African swine fever virus: current situation and prospects for control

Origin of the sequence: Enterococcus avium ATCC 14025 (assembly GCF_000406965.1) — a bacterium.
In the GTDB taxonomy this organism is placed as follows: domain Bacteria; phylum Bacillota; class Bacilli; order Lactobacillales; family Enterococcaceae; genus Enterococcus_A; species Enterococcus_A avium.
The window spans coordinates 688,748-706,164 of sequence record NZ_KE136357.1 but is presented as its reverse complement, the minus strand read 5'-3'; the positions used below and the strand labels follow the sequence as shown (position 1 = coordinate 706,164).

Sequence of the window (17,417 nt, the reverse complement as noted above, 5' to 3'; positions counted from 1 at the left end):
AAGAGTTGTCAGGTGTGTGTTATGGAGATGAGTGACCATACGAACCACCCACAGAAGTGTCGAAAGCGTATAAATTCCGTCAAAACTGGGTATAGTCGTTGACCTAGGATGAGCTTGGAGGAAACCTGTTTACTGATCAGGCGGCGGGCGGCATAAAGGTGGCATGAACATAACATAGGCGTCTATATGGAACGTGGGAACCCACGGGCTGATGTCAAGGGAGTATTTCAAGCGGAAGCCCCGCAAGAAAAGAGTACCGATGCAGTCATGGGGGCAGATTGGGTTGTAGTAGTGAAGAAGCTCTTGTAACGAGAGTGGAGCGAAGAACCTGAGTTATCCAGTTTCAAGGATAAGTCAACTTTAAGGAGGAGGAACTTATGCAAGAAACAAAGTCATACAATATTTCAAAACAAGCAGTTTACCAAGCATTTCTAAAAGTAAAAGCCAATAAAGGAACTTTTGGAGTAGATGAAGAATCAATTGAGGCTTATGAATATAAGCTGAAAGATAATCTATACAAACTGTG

African swine fever virus (ASFV) causes a haemorrhagic fever in domestic pigs which results in high mortality and has a severe socio-economic impact in affected countries. The disease is endemic in many sub-Saharan countries in Africa and the virus is maintained in an ancient sylvatic cycle in Eastern and Southern Africa. The few trans-continental transmissions of ASFV that have occurred have proven difficult and costly to eradicate. Following the introduction of ASFV into Georgia in the Trans-Caucasus region in 2007, the disease spread to neighbouring countries including the Russian Federation. The risk of further global spread has increased and threatens pig farming worldwide. The stability of the virus in meat products, the presence of wildlife reservoirs and the lack of a vaccine contribute to difficulties in control.

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